The Third Goalkeeper

Teams at the U-20 WWC are allowed to roster 21 players. Three of those players must be goalkeepers (section 23.2 of the regulations pamphlet, PDF). Bryane Heaberlin and Abby Smith will likely take the first two ‘keeper spots, leaving the third spot open for another player to fill.

For the third spot, Swanson could go in one of two main directions: He could choose a ‘keeper based primarily on (1) performance on-the-field or (2) who is the best training partner for the first two goalkeepers.

Option #2 is available due to the fact that the third goalkeeper is essentially the back-up to the back-up and would realistically only see action if the first goalkeeper was unavailable (due either to injury/illness, accumulated yellow cards, or a red card) and the primary back-up goalkeeper was injured or ejected during a match. Thus, the third goalkeeper’s main role before and during the tournament is as a practice partner for the other ‘keepers. (Comparatively, the back-up goalkeeper has two dual roles: as the primary back-up, and as training partner. These roles can vary based on the differences in abilities among the goalkeepers, as well as based on other factors.)

Current U-20 Pool Goalkeepers: Besides Heaberlin and Smith, two other goalkeepers were called into the January U-20 camp: Jami Kranich (Villanova) and Abby Steele (Oregon). A notable player not at that camp is Emily Oliver (Stanford), who has been in the USA’s youth national teams mix since at the U-14 ID camp level. Oliver had been a regular invitee to U-20 camps in 2011 — including ones in February, April,  and June, but not the last in July — and played in the 2011 La Manga tournament. (Abby Smith was the other goalkeeper at La Manga. Bryane Heaberlin would have been rostered, but was injured.) Oliver also participated in a special U-23 camp back in October.

Younger Players: Another option is for Swanson to bring in a younger player, from the current U-18 pool (2014 U-20 players). In January, Swanson got to see three U-18 goalkeepers firsthand at a U-18 camp that ran concurrent with the U-20 camp: Laura Glew (committed to George Mason), Katelyn Rowland (UCLA, freshman), and Andi Tostanoski (committed to Santa Clara). And, if the U-17 squad would somehow fail to qualify for the 2012 U-17 WWC, then bringing in a player such as Jane Campbell (verbally committed to Stanford, 2013) becomes a possibility.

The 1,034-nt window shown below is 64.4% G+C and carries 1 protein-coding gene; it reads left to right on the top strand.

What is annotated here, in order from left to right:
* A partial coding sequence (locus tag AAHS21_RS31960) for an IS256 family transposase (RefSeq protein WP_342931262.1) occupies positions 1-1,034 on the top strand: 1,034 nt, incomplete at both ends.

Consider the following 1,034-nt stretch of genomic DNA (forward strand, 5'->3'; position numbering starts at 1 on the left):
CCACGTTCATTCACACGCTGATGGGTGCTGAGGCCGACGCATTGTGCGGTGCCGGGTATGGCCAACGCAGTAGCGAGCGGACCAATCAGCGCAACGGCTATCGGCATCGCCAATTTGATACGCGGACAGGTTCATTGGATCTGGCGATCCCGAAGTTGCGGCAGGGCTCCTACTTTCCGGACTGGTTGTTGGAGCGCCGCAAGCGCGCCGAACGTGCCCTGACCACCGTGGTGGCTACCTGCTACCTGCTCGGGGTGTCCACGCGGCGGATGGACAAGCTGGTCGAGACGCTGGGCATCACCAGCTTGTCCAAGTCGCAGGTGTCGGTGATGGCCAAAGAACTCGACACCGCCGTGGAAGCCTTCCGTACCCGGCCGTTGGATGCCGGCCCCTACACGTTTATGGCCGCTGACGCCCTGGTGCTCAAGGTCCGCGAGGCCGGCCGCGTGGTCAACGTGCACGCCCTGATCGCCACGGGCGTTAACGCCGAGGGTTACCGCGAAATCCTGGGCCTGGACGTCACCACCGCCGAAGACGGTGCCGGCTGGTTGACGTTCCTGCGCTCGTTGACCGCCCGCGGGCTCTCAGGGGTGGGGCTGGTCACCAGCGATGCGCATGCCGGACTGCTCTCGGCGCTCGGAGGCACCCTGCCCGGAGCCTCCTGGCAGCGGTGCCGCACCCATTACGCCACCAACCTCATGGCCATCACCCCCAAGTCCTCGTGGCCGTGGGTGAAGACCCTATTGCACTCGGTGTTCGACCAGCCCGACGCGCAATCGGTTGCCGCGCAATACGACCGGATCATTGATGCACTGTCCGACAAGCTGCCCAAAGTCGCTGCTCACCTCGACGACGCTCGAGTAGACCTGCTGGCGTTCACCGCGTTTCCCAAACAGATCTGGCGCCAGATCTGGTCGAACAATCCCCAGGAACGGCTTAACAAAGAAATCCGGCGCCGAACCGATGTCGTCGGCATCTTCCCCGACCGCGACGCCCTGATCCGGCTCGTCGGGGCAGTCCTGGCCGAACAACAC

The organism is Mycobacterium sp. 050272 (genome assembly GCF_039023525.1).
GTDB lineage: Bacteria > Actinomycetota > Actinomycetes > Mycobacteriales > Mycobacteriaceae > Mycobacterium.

Previously Cut Players

Nine field players from the camp in January did not make the cut for the CONCACAF Championship: defenders Kori Chapic (Penn State), Abby Dahlkemper (UCLA), Jaelene Hinkle (Texas Tech), Casey Morrison (Boston College); Midfielders Kaysie Clark (Missouri), Kaitlyn Fitzpatrick (Cal/UC-Berkeley); and forwards Sophia Huerta (Santa Clara), Stephanie McCaffrey (Boston College), and Kate Schwindel (West Virginia).

These plus other U-20 and U-18 players could make the U-20 WWC roster either by stepping up and impressing Swanson and/or due to spots being open because of preferred roster players acquiring injuries.

U-17 Players: Eligibility Issue (If the USA Qualifies for the U-17 WWC)

Players who have participated in a U-20 WWC are not eligible for the U-17 WWC (section 22.3 of the of the regulations pamphlet, PDF). The 2012 U-17 WWC (September 22nd to October 13th) is after this year’s U-20 WWC (August 19th to September 8th), so due to the rule and schedule, a U-17 age-eligible player can only compete in one of the tournaments. Practically speaking, given the depth of talent the USA has at the youth age levels, this rule will not come into play, but it is a noteworthy constraint. (And much more of an issue for nations with small talent pools. For example, this year, Panama, which had had several U-17 players on its U-20 WNT, was in a position where it could have qualified for both the U-20 WWC and the U-17 WWC.)

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The following are a few key areas that need special attention, and are in addition to all the regular fundamentals.

Awareness of Other Teammates

U-20 USWNT players need to be much more aware of their teammates when in the attacking third, especially before taking shots on goal.

As noted in my analysis of the CONCACAF Championship final, there were at least a few instances where players took shots but had another teammate open who was either in a better position to score or could have been used to reset the offense. Teammate awareness was sometimes an issue while the team was passing the ball during offensive build-ups.

Shot Decision-Making and Finishing